The Canadian Andy Park is sometimes called a “veteran worship leader.” If you are in your teens and twenties, it’s possible that you may not know about Andy, even if you have been around the Vineyard for a while. For thirty-plus years, Andy has been a transformational presence in the body of Christ, especially but not exclusively, among Vineyard worship leaders, musicians, and songwriters. No doubt, you’ve probably sung or heard at least one of his songs.

I’ve never met Andy, and I wasn’t around when he was on staff at the Vineyard Anaheim, but I honestly feel like I know formidable aspects of his heart through interviews I’ve heard/read over the years, by virtue of his dozens of songs that he’s written, by observing how he’s been an influential model for others (e.g., Matt Redman, Tim Hughes, Casey Corum, Brian Doerksen, just to name few), and by taking-stock of his thoughts in his first book To Know You More: Cultivating the Heart of the Worship Leader (2004) and now his second book, The Worship Journey: A Quest of Heart, Mind, and Strength (2010).

In my estimation, Andy and Brian Doerksen are probably some of the most sage-like “worship leaders” that you’ll meet these days. Maybe because they are primarily life-long learners of the way of Jesus, and then leaders in various capacities. Something to be learned here, I think. They also resist “hipster”-like tendencies and categories so common in the “contemporary worship music” industry, and they fundamentally realize that “worship” – and, indeed, the “heart of worship” – is not ultimately about song, musicality, or even having a great congregational experience, as important as these may be. They are drenched in the love of the Father and have a wisdom on them to see how the heart of man needs the heart of God. This is reflected in their songs, how they steward their craft, and how they lead their lives under the direction of God Almighty. Youth and emerging worship leaders need seasoned models like Andy and Brian.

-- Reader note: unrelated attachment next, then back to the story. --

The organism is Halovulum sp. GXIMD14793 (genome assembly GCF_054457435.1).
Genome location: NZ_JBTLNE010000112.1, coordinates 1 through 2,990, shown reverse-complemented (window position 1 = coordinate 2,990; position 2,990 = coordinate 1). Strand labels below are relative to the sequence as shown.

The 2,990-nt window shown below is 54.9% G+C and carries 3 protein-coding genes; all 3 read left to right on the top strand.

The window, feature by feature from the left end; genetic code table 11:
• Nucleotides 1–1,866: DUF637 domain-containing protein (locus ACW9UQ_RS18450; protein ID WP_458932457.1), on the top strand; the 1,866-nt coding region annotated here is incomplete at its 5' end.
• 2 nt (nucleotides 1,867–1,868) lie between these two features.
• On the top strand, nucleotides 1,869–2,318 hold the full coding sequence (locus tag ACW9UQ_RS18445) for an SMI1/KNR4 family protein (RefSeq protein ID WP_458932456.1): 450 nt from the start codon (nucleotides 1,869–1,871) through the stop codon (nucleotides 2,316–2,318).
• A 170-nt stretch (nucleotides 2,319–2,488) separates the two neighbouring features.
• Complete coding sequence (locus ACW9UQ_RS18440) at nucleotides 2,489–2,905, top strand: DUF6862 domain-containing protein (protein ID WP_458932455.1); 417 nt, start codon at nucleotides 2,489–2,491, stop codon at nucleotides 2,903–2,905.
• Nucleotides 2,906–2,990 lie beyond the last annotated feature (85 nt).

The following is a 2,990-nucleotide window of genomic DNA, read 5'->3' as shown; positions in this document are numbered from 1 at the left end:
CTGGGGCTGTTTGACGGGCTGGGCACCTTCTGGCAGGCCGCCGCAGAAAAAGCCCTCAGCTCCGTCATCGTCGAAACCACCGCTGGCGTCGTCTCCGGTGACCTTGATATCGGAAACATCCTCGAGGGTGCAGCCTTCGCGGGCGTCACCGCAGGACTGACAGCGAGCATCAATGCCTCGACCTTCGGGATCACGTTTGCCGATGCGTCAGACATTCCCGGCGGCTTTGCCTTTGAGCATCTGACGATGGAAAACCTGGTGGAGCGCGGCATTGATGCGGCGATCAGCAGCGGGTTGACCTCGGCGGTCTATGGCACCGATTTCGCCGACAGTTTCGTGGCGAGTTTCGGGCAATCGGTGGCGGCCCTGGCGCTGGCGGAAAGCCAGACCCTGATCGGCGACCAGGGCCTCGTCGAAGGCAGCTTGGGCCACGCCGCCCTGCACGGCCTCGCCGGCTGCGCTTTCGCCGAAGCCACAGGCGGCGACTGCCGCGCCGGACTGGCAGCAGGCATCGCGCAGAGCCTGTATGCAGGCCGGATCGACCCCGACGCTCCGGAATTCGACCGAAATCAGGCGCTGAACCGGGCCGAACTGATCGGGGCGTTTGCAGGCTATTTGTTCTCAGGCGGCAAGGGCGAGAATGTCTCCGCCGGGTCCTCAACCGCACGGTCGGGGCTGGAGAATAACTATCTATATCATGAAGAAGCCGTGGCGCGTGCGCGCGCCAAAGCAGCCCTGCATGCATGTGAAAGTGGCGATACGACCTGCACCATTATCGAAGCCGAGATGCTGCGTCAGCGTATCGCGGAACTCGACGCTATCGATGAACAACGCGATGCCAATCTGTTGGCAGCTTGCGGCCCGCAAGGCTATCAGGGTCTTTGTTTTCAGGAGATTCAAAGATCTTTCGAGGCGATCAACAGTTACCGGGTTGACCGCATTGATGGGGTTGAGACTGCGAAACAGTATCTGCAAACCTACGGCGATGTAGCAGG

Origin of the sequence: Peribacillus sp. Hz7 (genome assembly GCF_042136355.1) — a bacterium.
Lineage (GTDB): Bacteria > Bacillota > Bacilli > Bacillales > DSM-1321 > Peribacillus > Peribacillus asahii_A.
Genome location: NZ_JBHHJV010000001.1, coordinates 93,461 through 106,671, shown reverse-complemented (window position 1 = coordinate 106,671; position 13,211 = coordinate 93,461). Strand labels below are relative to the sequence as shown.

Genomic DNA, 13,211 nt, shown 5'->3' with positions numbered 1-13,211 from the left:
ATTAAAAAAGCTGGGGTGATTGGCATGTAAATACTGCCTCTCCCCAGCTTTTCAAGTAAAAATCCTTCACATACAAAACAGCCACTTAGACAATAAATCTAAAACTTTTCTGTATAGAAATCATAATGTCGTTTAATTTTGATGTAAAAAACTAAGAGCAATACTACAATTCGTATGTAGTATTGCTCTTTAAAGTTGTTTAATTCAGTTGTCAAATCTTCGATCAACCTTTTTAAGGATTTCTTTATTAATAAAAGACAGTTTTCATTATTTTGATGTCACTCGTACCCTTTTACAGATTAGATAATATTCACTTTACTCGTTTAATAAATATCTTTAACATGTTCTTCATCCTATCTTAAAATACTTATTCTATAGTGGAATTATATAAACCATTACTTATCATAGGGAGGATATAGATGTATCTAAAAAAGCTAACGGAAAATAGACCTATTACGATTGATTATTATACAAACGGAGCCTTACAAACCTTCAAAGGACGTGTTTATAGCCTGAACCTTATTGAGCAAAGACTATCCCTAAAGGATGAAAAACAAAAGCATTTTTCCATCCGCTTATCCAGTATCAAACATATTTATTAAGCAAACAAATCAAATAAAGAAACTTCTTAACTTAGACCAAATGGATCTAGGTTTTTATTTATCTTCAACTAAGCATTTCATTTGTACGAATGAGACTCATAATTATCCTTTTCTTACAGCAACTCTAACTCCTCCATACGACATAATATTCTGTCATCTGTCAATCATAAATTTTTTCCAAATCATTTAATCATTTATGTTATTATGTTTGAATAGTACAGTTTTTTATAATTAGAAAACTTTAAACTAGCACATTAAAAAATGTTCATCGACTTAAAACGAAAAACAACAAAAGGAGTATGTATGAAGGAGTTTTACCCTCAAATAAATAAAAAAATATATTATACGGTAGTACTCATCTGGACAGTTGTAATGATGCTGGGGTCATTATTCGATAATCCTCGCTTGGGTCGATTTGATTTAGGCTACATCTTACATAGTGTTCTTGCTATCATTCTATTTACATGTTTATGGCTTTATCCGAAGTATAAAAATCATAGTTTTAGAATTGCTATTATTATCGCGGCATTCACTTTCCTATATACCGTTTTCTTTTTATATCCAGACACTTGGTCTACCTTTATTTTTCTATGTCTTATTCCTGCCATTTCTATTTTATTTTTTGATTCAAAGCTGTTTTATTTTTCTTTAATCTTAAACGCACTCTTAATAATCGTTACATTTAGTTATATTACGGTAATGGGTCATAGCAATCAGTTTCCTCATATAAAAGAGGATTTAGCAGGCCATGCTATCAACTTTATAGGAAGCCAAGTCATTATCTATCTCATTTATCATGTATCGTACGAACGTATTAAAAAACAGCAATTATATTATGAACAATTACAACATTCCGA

Andy is a clear, winsome and compassionate writer. There are so many gems “dropped from the heavens” in Andy’s latest book, The Worship Journey. I have now read it twice and continue to double-dip into its pages. On my second read, I decided to read it in companionship with Eugene Peterson’s masterful memoir, The Pastor. Both Peterson and Park articulate a “journey with God.” Andy’s seventeen chapters are not long and they are plentifully divided into various sub-sections. With ease and benefit, each day you could meditatively read a single section in a chapter if you wanted to do so.

Andy’s got a knack for interweaving stories, personal reflection, insight, examples from songs, with teaching, exhortation and encouragement. A powerful, attention-grabbing combo that made me want to read and know more; to know the God that Andy worships and to know how he worships that God through various seasons of his journey. I think that would be “mission accomplished,” from Andy’s standpoint, if his readers experienced those objectives.

There’s much that can be highlighted in Andy’s fine book, but I’ll focus here on just three major benefits that I see in The Worship Journey:

First, Andy envisions for us a “thick” concept of worship in comparison to a “thin” concept of worship. These are my distinctions but I think they accurately represent his intent. A “thin” concept of worship mainly sees “worship” as that endeavor we do when we gather or what we do privately with God: namely, we sing and make music unto the LORD and through music we engage God’s presence, especially at the level of our feelings and desires. That’s not a bad thing, in fact scripture offers teaching and examples in this area, particularly concerning the purpose of how we are to gather, congregationally. But that’s not the “heart of worship.”If it is, then we royally fail every time we don’t “do [this] worship” – engaging God primarily through music.